September 26, 2023 posted by James Parten

Paramount Studios: A Wrap-up Finale

By the early 1960’s, the old studio system that had nourished Hollywood animation departments was but a memory. Major studios such as Paramount found that they could satisfy the market for cartoons by getting them from just about anybody. Paramount itself supplemented its own cartoons with the product of newcomers sucSh as Al Brodax of King Features Syndicate, William Snyder and Gene Deitch of Rembrandt Films, Hal Seeger, and John Hubley. It must have rankled some of the old timers to see some of these newcomers take their seats at Oscar dinners, and wind up with certificates and gold statuettes while the old regime received no notice whatsoever. Paramount’s releases were all over the map – literally, as we shall see.

Home Sweet Swampy (May, 1962, Comic Kings – Beetle Bailey – executive producer, Al Brodax, Seymour Kneitel, dir.) – Paramount’s relation with Brodax, beginning with the King Features Popeye Cartoons, was still pretty good in 1962, when King Features turned their attention to various comic strips under their ownership for adaptation to the screen. Although Paramount failed to attract attention with its pilot episode for the Krazy Kat series (the contract for such episodes instead split between Gene Deitch at Rembrandt Films and Format Films), Paramount landed an exclusive on the production of 49 episodes of Snuffy Smith and Barney Google, and also produced over half of the episodes of Beetle Bailey. To showcase their work, and allow for some public exposure of the series beyond the small screen, several of the Paramount episodes were licensed for inclusion in Paramount’s theatrical release schedule, under the banner “Comic Kings”.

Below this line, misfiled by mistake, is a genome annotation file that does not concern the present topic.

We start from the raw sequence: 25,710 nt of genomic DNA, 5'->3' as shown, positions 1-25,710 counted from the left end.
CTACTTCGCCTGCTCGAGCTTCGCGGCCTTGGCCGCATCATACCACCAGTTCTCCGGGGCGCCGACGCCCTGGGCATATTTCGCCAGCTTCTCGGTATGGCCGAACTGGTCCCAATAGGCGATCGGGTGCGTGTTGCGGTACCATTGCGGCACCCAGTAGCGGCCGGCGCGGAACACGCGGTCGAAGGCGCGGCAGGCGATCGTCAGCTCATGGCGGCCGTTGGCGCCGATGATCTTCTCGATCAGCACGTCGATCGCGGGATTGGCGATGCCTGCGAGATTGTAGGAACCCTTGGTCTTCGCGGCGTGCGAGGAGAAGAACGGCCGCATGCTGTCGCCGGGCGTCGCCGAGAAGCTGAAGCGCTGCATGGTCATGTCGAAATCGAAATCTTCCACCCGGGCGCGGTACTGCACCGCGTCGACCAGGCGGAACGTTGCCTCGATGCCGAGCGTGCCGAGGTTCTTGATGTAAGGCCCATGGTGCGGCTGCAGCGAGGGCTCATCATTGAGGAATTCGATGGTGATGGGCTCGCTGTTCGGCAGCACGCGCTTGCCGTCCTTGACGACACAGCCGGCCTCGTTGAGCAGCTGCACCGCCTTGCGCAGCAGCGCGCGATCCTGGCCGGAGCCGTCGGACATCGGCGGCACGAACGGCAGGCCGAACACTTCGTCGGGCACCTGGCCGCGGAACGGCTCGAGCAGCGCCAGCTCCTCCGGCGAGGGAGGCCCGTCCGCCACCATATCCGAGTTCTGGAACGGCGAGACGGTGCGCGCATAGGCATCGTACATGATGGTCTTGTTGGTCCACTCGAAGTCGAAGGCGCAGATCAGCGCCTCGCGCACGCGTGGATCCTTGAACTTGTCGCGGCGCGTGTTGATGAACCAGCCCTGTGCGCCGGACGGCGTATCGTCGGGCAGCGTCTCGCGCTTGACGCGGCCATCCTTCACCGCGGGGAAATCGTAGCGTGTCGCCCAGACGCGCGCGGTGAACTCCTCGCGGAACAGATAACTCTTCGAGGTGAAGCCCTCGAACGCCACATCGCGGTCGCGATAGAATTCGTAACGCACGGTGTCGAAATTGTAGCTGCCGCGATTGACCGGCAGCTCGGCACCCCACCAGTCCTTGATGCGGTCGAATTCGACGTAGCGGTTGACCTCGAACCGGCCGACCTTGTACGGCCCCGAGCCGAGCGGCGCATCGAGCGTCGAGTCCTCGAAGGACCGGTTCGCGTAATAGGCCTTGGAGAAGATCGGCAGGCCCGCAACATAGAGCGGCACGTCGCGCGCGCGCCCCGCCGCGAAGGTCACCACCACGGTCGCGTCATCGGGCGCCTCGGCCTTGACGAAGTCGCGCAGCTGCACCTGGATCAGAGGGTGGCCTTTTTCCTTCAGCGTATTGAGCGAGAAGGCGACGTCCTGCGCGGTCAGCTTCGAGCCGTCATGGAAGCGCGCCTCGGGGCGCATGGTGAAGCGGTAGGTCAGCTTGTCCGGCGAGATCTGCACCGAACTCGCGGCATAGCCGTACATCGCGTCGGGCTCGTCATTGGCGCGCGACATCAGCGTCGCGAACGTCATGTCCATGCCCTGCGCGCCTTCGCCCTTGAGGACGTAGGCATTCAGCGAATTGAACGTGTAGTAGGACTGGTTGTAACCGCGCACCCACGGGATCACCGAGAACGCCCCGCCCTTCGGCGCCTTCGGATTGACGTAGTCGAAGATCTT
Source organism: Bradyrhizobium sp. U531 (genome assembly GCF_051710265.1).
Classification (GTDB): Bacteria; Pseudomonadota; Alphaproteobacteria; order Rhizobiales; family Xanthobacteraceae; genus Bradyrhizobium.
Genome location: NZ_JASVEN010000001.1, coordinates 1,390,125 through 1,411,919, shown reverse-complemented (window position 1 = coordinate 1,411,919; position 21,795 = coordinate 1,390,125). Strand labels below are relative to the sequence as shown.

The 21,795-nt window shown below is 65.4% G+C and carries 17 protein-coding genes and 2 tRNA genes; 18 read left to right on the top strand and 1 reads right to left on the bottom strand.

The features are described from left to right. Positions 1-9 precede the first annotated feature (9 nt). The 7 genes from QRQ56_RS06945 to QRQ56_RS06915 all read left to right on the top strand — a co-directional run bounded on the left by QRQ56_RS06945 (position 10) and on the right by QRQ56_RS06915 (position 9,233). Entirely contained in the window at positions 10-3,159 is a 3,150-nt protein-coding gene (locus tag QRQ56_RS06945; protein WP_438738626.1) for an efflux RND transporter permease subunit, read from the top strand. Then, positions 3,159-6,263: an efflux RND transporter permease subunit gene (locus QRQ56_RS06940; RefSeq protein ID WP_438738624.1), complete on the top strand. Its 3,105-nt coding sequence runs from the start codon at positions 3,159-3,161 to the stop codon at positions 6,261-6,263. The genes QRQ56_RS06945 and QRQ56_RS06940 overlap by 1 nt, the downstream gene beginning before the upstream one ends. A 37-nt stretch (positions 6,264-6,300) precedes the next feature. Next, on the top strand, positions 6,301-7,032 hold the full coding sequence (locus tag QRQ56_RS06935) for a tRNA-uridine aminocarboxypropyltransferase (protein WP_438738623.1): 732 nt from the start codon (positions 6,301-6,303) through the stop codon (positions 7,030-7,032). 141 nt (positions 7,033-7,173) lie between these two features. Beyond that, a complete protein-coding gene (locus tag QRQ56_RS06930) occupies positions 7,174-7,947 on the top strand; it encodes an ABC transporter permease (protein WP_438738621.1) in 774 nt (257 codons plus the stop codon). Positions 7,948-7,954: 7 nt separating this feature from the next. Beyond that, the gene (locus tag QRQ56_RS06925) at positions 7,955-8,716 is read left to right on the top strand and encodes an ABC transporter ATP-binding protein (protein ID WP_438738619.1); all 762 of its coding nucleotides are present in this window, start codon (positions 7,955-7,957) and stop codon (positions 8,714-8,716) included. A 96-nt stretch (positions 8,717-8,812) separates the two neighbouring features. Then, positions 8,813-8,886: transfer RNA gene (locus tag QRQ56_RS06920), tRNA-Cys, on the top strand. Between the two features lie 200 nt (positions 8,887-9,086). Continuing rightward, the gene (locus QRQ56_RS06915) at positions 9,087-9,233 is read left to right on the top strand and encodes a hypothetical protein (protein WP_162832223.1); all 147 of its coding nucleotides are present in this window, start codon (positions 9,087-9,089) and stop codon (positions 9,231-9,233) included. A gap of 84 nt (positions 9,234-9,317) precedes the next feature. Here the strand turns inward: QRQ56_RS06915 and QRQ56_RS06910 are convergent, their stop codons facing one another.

Mort Walker’s Beetle Bailey had become the most popular of service comedy comics around, and had front page coverage on the Sunday comics supplement, “Comics Weekly” (no association with the British humour magazine “Puck”) of Hearst Newspapers. It was the first chosen for debut on the big screen. Beetle Bailey and Sergeant Snorkel have both been awarded ten-day furloughs. For Bailey, this is good news. For Snorkel, not so much. The Colonel orders Snorkel to take the furlough. Snorkel doesn’t want to do it, claiming that even going into town to get some spark plugs gets him homesick for Camp Swampy. Snorkel arranges with the platoon hipster Cosmo to keep him apprised of the doings at the camp by way of walkie talkie, as he is marched off the post. No sooner out the gate and in town, Snorkel is already using his contact to find out who’s in the guardhouse, who’s on K.P., etc. On the streets of town they encounter a troop of boy scouts, including a bugler. Sgt. Snorkel makes a request for Mess Call, but the youthful bugler considers the number too square. At a French eatery, Bailey is trying to be sophisticated with the menu, but Snorkel asks for army chow, referring to it as “S.O.S.” (military slang for chipped beef on toast). While Bailey tells the restaurant staff they have to humor the Sarge, they are perplexed as to what “S.O.S.” means. (I’d tell you, but I don’t like to use that kind of language.) Bailey and Snorkel are both bounced from the restaurant. They wind up in the middle of the night back at the gates of Camp Swampy, trying to break in. Sarge leaves a Snorkel-sized hole in the fence. The Colonel catches them, and Snorkel refuses to take the rest of his furlough – so winds up in the guard house for disobeying a direct order. Bailey unwittingly shares Snorkel’s fate, and is saddled with the task of peeling mountains of potatoes. Still, the two spend the time singing the strains of “There’s No Place Like Home”. Song: an original theme song is composed for Beetle Bailey, used throughout the 50 episodes released.